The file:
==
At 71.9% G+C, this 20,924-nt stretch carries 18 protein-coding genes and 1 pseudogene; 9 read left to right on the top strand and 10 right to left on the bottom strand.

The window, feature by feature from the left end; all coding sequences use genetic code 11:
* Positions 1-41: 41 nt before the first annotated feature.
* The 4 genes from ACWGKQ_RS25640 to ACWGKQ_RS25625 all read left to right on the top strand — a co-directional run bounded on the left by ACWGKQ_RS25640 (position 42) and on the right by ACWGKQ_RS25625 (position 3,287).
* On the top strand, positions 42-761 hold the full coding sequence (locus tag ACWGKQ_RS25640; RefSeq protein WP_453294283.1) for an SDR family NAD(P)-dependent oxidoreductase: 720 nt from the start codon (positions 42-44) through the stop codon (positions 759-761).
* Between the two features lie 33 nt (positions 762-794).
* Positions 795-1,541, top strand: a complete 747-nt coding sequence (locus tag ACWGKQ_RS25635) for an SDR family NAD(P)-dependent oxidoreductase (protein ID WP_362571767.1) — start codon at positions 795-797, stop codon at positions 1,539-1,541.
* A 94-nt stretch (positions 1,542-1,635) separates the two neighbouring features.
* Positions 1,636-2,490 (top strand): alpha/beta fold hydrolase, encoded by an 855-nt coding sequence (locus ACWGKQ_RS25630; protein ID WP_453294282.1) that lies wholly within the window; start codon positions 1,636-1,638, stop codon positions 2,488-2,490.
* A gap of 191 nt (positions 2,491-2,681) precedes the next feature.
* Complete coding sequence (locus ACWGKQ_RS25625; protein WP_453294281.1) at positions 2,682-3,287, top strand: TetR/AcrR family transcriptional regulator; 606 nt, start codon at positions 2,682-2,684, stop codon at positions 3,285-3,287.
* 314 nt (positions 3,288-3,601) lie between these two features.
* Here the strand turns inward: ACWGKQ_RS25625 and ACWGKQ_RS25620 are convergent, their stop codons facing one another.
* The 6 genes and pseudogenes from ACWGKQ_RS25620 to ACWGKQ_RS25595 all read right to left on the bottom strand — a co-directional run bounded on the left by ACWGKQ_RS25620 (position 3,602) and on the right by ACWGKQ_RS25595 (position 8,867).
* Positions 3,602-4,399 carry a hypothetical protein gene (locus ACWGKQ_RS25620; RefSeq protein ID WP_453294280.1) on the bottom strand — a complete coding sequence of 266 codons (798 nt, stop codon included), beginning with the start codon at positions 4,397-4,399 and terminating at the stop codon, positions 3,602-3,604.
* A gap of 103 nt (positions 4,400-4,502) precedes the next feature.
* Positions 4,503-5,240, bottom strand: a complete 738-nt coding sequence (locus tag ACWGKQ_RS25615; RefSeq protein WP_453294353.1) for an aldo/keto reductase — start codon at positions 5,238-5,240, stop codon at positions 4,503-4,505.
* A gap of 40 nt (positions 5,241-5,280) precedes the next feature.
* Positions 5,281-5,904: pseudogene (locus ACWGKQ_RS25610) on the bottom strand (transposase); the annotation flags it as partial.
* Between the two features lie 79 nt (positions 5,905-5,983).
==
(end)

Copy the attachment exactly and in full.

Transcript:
At 71.9% G+C, this 20,924-nt stretch carries 18 protein-coding genes and 1 pseudogene; 9 read left to right on the top strand and 10 right to left on the bottom strand.

The window, feature by feature from the left end; all coding sequences use genetic code 11:
* Positions 1-41: 41 nt before the first annotated feature.
* The 4 genes from ACWGKQ_RS25640 to ACWGKQ_RS25625 all read left to right on the top strand — a co-directional run bounded on the left by ACWGKQ_RS25640 (position 42) and on the right by ACWGKQ_RS25625 (position 3,287).
* On the top strand, positions 42-761 hold the full coding sequence (locus tag ACWGKQ_RS25640; RefSeq protein WP_453294283.1) for an SDR family NAD(P)-dependent oxidoreductase: 720 nt from the start codon (positions 42-44) through the stop codon (positions 759-761).
* Between the two features lie 33 nt (positions 762-794).
* Positions 795-1,541, top strand: a complete 747-nt coding sequence (locus tag ACWGKQ_RS25635) for an SDR family NAD(P)-dependent oxidoreductase (protein ID WP_362571767.1) — start codon at positions 795-797, stop codon at positions 1,539-1,541.
* A 94-nt stretch (positions 1,542-1,635) separates the two neighbouring features.
* Positions 1,636-2,490 (top strand): alpha/beta fold hydrolase, encoded by an 855-nt coding sequence (locus ACWGKQ_RS25630; protein ID WP_453294282.1) that lies wholly within the window; start codon positions 1,636-1,638, stop codon positions 2,488-2,490.
* A gap of 191 nt (positions 2,491-2,681) precedes the next feature.
* Complete coding sequence (locus ACWGKQ_RS25625; protein WP_453294281.1) at positions 2,682-3,287, top strand: TetR/AcrR family transcriptional regulator; 606 nt, start codon at positions 2,682-2,684, stop codon at positions 3,285-3,287.
* 314 nt (positions 3,288-3,601) lie between these two features.
* Here the strand turns inward: ACWGKQ_RS25625 and ACWGKQ_RS25620 are convergent, their stop codons facing one another.
* The 6 genes and pseudogenes from ACWGKQ_RS25620 to ACWGKQ_RS25595 all read right to left on the bottom strand — a co-directional run bounded on the left by ACWGKQ_RS25620 (position 3,602) and on the right by ACWGKQ_RS25595 (position 8,867).
* Positions 3,602-4,399 carry a hypothetical protein gene (locus ACWGKQ_RS25620; RefSeq protein ID WP_453294280.1) on the bottom strand — a complete coding sequence of 266 codons (798 nt, stop codon included), beginning with the start codon at positions 4,397-4,399 and terminating at the stop codon, positions 3,602-3,604.
* A gap of 103 nt (positions 4,400-4,502) precedes the next feature.
* Positions 4,503-5,240, bottom strand: a complete 738-nt coding sequence (locus tag ACWGKQ_RS25615; RefSeq protein WP_453294353.1) for an aldo/keto reductase — start codon at positions 5,238-5,240, stop codon at positions 4,503-4,505.
* A gap of 40 nt (positions 5,241-5,280) precedes the next feature.
* Positions 5,281-5,904: pseudogene (locus ACWGKQ_RS25610) on the bottom strand (transposase); the annotation flags it as partial.
* Between the two features lie 79 nt (positions 5,905-5,983).